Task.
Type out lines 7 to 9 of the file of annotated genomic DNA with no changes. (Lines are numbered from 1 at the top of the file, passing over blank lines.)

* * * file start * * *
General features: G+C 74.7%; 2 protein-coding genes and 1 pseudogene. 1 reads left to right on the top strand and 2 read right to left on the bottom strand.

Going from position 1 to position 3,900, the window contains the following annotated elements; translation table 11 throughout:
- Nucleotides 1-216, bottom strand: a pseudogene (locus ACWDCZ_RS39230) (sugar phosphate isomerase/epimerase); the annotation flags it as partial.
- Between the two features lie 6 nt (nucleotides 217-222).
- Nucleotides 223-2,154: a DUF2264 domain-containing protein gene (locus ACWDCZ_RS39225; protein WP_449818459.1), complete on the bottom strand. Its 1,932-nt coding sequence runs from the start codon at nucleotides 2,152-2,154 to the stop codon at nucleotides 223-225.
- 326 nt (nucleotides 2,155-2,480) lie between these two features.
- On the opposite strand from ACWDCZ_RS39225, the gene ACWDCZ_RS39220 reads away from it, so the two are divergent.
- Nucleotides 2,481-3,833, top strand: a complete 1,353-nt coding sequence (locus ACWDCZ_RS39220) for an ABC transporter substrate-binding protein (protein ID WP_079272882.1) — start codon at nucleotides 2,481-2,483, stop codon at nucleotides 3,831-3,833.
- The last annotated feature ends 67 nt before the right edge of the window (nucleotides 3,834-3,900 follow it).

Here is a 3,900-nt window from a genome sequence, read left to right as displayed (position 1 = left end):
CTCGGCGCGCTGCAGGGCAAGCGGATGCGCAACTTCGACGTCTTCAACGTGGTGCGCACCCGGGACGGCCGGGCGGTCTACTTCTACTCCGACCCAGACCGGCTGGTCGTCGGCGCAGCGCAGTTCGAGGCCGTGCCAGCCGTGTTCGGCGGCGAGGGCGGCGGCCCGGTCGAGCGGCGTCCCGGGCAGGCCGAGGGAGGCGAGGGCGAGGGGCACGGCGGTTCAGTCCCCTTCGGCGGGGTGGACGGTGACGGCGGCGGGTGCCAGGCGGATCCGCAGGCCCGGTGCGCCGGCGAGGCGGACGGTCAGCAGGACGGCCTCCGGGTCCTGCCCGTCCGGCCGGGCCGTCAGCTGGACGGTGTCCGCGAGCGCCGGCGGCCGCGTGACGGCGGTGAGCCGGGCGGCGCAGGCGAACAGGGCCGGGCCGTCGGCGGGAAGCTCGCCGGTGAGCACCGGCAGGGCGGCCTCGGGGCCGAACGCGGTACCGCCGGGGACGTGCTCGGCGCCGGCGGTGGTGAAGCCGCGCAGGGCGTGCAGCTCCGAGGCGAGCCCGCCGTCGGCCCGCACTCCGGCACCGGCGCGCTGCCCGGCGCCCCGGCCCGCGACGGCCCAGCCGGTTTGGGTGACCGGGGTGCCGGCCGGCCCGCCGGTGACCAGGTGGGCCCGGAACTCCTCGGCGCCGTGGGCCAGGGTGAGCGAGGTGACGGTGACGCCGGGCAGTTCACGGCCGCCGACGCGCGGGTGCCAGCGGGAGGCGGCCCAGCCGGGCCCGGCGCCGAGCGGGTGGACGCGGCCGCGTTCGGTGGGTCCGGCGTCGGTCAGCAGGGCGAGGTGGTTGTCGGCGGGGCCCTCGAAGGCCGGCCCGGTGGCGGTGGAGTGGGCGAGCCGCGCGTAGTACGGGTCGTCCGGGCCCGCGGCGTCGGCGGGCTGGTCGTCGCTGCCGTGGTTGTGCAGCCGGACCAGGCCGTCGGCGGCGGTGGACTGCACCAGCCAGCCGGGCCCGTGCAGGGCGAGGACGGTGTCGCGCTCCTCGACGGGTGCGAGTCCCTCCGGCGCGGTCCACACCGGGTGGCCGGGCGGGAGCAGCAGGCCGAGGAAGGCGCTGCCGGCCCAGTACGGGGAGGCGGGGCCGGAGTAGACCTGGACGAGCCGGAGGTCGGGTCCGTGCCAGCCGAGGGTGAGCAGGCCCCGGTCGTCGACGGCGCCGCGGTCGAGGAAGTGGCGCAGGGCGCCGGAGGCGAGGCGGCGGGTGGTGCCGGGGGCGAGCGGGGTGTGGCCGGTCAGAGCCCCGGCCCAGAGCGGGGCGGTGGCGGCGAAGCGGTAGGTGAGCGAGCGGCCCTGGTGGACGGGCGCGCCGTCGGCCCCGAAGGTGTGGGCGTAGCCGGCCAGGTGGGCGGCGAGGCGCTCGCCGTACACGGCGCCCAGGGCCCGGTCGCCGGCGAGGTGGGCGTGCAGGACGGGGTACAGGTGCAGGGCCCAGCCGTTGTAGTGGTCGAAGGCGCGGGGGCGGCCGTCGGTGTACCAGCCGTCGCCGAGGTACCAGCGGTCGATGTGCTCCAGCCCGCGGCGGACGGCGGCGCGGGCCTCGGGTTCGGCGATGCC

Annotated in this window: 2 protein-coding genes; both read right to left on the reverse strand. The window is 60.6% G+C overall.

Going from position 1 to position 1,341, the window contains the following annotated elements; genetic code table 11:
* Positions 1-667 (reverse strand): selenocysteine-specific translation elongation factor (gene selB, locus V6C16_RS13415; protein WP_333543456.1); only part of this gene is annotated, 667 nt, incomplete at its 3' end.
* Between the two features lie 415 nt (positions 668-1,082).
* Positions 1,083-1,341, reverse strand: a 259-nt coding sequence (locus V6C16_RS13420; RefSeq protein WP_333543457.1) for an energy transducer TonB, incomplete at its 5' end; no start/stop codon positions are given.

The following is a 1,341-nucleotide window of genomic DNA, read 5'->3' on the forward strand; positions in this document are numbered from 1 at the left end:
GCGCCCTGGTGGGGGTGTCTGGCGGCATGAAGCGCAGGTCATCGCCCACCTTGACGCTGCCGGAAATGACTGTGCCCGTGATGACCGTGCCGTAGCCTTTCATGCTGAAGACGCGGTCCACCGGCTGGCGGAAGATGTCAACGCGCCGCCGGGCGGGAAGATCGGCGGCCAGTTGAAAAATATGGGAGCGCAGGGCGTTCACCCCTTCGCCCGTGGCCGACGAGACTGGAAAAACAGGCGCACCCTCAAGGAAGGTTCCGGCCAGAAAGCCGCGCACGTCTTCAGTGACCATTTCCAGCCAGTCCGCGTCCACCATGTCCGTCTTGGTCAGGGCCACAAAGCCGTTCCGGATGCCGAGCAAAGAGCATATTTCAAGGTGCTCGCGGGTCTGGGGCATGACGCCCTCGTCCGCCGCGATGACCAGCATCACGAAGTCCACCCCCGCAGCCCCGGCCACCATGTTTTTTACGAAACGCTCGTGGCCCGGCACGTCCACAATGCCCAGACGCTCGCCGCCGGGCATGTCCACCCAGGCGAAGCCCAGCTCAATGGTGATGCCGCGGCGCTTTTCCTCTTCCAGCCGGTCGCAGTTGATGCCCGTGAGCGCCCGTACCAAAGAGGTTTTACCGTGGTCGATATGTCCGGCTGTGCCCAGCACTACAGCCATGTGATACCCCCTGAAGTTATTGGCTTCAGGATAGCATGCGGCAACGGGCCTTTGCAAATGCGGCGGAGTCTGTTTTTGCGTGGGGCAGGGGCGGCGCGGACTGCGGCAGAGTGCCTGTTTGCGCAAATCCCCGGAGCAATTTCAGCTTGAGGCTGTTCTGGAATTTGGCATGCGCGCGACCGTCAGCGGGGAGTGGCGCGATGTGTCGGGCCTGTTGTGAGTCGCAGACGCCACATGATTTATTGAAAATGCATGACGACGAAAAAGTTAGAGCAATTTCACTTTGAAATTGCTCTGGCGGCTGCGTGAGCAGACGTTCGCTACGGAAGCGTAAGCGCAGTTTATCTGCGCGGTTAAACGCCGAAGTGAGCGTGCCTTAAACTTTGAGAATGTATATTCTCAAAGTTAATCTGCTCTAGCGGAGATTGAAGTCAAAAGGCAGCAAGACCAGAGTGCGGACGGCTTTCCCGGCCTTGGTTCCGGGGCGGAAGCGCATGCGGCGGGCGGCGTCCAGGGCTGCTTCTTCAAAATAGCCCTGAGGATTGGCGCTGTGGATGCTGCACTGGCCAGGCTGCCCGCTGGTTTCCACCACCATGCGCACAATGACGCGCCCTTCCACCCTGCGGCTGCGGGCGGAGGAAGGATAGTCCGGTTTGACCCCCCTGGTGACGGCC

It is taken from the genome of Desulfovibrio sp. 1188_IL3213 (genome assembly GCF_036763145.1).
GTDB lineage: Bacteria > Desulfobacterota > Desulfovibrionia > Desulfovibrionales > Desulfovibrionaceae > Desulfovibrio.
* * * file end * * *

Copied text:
- On the opposite strand from ACWDCZ_RS39225, the gene ACWDCZ_RS39220 reads away from it, so the two are divergent.
- Nucleotides 2,481-3,833, top strand: a complete 1,353-nt coding sequence (locus ACWDCZ_RS39220) for an ABC transporter substrate-binding protein (protein ID WP_079272882.1) — start codon at nucleotides 2,481-2,483, stop codon at nucleotides 3,831-3,833.
- The last annotated feature ends 67 nt before the right edge of the window (nucleotides 3,834-3,900 follow it).